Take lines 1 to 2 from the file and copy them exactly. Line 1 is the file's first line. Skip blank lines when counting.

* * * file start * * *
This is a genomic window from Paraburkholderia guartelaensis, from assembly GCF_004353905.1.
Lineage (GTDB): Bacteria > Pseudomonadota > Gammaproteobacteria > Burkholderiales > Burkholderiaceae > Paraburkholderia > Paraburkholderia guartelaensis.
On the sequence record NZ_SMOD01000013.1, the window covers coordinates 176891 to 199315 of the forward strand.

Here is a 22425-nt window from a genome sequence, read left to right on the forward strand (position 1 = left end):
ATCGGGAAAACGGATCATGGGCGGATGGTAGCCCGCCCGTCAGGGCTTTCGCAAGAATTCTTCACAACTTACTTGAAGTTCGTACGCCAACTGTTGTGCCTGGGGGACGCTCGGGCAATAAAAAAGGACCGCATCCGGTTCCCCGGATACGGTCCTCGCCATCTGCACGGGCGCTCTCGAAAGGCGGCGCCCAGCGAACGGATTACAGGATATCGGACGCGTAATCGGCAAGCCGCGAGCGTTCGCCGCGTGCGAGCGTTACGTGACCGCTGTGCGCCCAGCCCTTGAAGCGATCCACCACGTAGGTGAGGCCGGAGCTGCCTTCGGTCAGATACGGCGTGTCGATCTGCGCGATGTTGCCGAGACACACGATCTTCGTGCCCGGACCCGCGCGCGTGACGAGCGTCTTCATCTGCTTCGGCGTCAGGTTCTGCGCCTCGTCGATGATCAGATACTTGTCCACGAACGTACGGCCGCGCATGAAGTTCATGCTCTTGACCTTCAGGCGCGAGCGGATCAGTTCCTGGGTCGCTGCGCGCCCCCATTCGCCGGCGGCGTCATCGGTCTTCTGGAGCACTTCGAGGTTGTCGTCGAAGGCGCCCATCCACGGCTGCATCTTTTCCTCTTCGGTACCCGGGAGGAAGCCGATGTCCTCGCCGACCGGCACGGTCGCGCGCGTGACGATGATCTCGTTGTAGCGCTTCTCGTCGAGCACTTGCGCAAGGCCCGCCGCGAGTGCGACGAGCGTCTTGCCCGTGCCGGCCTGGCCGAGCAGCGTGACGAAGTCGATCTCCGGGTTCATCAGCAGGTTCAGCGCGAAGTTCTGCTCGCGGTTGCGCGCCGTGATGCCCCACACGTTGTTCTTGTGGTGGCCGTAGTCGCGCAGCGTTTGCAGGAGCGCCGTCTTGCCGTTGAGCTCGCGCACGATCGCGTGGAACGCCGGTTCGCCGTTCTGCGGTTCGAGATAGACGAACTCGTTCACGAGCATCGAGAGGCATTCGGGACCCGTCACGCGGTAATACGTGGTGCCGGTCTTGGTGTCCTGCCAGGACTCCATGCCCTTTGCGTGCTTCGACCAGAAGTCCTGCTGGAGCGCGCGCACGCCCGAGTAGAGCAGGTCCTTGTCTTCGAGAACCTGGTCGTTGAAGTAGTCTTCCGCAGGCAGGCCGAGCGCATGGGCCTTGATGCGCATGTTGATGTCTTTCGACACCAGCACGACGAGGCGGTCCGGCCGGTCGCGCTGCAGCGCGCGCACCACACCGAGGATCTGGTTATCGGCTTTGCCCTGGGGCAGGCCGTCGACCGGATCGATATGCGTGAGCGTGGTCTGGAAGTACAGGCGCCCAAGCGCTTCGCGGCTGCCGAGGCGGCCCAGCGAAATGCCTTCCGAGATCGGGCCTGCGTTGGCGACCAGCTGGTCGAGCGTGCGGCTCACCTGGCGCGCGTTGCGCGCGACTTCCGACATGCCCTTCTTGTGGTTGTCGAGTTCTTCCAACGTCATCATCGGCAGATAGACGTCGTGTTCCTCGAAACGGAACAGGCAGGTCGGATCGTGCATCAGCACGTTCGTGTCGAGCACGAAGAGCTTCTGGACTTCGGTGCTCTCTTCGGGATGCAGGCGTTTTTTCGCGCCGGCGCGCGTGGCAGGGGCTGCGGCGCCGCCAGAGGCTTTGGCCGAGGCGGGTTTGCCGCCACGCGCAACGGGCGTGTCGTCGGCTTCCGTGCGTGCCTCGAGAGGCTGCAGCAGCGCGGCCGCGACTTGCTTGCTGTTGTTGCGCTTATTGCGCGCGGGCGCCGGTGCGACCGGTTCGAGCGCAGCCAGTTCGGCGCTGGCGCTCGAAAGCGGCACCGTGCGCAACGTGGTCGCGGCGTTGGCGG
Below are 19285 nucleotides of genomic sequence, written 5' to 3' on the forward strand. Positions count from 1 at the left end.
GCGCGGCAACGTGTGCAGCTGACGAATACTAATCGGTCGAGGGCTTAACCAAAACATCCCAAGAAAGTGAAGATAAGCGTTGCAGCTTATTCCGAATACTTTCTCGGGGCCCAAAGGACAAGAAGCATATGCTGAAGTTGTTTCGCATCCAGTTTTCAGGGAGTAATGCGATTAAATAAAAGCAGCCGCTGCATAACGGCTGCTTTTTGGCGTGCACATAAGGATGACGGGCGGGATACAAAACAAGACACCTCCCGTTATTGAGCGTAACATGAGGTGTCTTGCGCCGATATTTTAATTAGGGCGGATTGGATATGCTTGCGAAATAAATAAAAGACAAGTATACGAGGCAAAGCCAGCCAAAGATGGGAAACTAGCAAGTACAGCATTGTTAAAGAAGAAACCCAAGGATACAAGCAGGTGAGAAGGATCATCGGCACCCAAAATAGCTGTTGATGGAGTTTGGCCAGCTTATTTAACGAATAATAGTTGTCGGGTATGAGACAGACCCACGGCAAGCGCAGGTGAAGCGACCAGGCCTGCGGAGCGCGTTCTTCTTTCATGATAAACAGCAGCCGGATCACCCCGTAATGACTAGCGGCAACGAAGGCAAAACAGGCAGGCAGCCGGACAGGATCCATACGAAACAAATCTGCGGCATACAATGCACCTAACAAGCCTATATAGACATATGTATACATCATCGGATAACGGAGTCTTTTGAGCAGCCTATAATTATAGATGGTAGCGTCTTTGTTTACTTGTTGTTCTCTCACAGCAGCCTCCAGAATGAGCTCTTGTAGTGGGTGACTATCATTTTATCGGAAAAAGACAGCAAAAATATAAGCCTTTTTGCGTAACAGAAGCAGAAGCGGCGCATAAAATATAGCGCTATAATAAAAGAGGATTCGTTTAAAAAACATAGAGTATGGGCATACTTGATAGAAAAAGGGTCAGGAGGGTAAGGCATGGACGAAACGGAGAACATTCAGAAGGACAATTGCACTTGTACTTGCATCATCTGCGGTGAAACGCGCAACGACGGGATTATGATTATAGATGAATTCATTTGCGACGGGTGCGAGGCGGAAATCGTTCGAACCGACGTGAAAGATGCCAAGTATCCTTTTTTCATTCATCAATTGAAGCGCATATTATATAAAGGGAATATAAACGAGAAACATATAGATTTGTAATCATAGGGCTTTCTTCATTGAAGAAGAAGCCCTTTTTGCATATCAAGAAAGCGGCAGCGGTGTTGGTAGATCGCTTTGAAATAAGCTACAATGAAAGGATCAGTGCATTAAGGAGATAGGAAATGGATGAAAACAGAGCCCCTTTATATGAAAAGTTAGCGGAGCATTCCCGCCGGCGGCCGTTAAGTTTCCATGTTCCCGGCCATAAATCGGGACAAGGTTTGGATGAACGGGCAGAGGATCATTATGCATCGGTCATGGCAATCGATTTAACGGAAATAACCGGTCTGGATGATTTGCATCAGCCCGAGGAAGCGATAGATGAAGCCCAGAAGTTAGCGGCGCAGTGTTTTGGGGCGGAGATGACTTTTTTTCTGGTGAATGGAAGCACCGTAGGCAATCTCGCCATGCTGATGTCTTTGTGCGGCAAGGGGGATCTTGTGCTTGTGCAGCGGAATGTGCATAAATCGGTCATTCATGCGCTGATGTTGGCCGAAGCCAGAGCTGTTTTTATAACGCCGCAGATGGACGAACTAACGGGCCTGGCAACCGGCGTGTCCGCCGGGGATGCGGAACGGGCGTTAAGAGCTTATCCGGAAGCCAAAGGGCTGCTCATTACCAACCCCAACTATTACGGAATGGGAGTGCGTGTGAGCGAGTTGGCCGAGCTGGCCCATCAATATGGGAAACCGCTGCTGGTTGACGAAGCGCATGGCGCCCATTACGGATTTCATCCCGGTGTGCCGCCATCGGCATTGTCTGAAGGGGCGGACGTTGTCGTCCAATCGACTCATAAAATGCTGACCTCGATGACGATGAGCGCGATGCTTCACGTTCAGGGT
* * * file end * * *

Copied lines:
This is a genomic window from Paraburkholderia guartelaensis, from assembly GCF_004353905.1.
Lineage (GTDB): Bacteria > Pseudomonadota > Gammaproteobacteria > Burkholderiales > Burkholderiaceae > Paraburkholderia > Paraburkholderia guartelaensis.